Libya - Rock Art in the Sahara (Fezzan)

Long after the others have turned in, I grab my torch and shuffle across the cool rippled sand tinged by a gibbous moon and pin-holed sky. Then the deep menacing shadow of huge cliffs swallows mine. My beam flickers and I make towards a flat sloping rock. Seconds later I’m squatting on it, scanning a silvery landscape of flat-topped hills and sandy plains.

No ordinary rock, though, for it is crudely carved with the outline of a pair of human feet. Behind, on the walls of an overhang, are spare little paintings of people and animals. It’s an exciting and spooky spot. Thousands of years ago humans lived, hunted and died at this little abri, or rock shelter. I am sitting, literally, in their footsteps.

Our group had come to the Fezzan, Libya’s vast southwestern province, to view some of its eerie pre-historic rock art and amazing Saharan scenery. Far better known for its Roman remains by the Mediterranean, this remote corner is for the slightly hardier and more adventurous visitor. It is comparatively little visited yet safe, and the Fezzanis seem to relish their regained contact with the outside world.

By way of introduction, we were urged not to think of the desert ‘art’ in purely literal or aesthetic terms. “The aim of this trip,” continued Professor David Mattingly, our expert lecturer with many years in the field, “is to put the rock art and landscape into a human context. It’s a story of human adaptation to a changing environment.”

The Sahara, you realise, is not totally empty. There are huge expanses of emptiness but dotted here and there are the ancient oases and achingly remote settlements that once served caravans. We drove west through Wadi al-Ajal, with dark stark cliffs to our left and stony plains to the right. By Ubari, the first of Libya’s great ‘sand seas’ brushed the road but it was another two hours before we turned off the tarmac and headed south into what resembled oblivion.

It wasn’t always so forbidding. Around ten and then five thousand years ago, the Sahara had two lengthy humid phases. Its hills and mountains had streams that fed massive lakes, and it was covered with savannah and roamed by game. In this now vanished land of plenty, hunter gathers evolved into pastoralists and it is their evocative art we had come to see.

The Jebel Akakus, one of its strongholds, hove into view just as we left behind the last thin strands of tamarisk and acacia. Baked rocky outcrops heralded our approach while atop the main range strange rock spires and eroded pillars teased the horizon. We rose towards a boulder-strewn funnel, gained a col and then descended into a wonderland of sand-choked ravines and convoluted side-valleys that comprise Wadi Teshuinat.

Teshuinat is just one of several deep wadi systems that gnaw the blackened (by so-called desert varnish) Akakus range. Its caves and overhangs hide clusters of paintings and carvings whose precise age and meaning remain uncertain. It was near one such spot that we camped and where, on that first night, I communed with the ancients’ footprints.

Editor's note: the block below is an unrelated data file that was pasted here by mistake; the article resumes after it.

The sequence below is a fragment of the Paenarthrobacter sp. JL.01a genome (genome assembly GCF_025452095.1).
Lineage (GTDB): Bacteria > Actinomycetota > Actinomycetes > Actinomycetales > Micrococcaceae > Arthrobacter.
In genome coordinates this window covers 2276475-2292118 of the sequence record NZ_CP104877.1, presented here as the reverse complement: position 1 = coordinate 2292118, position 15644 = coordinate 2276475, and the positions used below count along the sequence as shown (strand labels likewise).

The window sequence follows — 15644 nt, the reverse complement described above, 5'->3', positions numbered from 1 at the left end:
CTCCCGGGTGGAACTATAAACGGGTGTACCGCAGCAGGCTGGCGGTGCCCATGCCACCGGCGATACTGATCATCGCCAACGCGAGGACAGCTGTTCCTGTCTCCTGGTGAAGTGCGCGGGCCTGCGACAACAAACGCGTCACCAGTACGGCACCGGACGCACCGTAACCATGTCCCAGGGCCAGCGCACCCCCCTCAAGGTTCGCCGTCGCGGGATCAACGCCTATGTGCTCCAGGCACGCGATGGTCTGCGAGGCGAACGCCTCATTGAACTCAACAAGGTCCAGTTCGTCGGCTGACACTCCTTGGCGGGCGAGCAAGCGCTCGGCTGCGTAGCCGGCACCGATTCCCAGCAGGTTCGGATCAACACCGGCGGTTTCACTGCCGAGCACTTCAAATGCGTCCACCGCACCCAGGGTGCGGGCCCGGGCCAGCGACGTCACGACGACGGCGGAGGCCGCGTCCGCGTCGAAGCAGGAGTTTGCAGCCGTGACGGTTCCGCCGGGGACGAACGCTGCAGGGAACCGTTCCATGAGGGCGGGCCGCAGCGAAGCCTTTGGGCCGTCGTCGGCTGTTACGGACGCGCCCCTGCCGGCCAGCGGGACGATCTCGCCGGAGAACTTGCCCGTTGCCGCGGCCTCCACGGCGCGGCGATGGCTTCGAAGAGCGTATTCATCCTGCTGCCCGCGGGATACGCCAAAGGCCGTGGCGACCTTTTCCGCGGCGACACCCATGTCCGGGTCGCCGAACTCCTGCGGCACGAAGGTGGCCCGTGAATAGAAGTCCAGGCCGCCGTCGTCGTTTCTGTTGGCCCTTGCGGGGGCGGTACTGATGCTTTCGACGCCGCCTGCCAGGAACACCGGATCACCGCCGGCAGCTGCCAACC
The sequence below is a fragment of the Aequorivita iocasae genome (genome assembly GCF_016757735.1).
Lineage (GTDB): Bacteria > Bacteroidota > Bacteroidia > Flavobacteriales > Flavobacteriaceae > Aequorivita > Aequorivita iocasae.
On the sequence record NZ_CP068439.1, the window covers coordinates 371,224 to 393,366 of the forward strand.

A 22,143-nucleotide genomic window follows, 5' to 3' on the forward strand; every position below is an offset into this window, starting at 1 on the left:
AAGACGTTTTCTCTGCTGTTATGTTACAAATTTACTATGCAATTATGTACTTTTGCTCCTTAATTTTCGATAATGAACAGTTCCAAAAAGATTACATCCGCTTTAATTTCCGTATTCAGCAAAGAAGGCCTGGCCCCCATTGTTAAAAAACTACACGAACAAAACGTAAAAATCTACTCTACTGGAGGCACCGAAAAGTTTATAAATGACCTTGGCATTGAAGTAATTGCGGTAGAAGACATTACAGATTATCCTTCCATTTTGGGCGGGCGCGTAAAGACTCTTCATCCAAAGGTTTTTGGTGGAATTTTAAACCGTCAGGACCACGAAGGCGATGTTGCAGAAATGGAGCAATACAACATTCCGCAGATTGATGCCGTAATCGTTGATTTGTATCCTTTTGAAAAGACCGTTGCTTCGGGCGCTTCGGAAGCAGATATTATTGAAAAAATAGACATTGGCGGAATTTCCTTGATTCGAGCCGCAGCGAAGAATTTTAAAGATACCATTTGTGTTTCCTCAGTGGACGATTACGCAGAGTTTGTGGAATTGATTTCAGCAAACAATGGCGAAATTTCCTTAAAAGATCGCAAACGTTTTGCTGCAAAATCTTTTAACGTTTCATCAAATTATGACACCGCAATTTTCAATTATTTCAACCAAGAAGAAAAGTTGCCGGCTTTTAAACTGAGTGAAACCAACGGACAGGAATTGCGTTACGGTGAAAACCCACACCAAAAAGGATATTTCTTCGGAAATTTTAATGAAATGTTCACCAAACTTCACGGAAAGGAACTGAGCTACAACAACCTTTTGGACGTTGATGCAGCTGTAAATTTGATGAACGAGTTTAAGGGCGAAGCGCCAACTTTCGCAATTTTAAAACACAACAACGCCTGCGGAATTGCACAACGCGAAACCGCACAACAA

You could spend says exploring Teshuinat so we focused on the choice sites, starting with the gaping Afuda Cave. Its deposits, from plant and dung remains to ash layers and fragments of pottery, have revealed more than its faint paintings – the art, we learned, was just part of a complex jigsaw. Yet moving from spectacular cave to cosy overhang it was those haunting, mostly ochre images of, for example, a figure with a bow, groups of hunters and shepherds, a woman apparently washing another’s hair, and possible funeral rituals that proved most compelling.

Even experts differ on these images’ meaning and chronology. Were animals, for example, depicted for their own sake or was it a kind of ‘hunting magic’? Are the oldest images twelve or six thousand years old?

Leaving Teshuinat, we headed east across the mighty dunes of the Erg Uan Kasa. Soon our little convoy was enveloped in the bosom of those fabled sand seas so emblematic of the Sahara. Hill-sized dunes were tinged amber, then salmon-pink, in the setting sun and whipped into exquisite creases and folds like some fantastic meringue.

That magnificent sand conjures quirky risks. Drive over a dune ridge too fast and you’ll thump down hard on the leeward side; wander off (to the loo, say) on a moonless night or without a torch and you might struggle to find camp. For some, a few days out here might be unnerving; for others the stark purity feels like mind-balm.

Our final gallery lay in the southern fringe of Messak Settafet, another wadi-incised range to which access has been improved by prospecting oil companies. Startlingly bleak and relentlessly flat, its wadis emerge suddenly as the ground falls away abruptly. Unlike the Akakus, virtually all of its art is engraved on more exposed rock faces that are often beside seasonal water holes.

Scrambling over rocks onto low ledges, we marvelled at fluid images of wild buffalo with sweeping horns (the now extinct bubalus antiquus), leggy ostriches and herds of mottled giraffe.

At Wadi Mattendush – with standing water from recent rains nourishing flowers and even butterflies – we admired elongated carvings of crocodiles, weird sexual congress and angular Touareg grafitti. High on a cliff face (you’ll need a head for heights for a close look) by the plateau’s rim, one of its most celebrated carvings depicts dancing cats that reminded me of boxing hares.

Gazing down at the curving green-tinged wadi in the utter stillness, the possibility of this once being an ancient spiritual site – perhaps some kind of altar – made perfect sense. But no one really knows.

© Amar Grover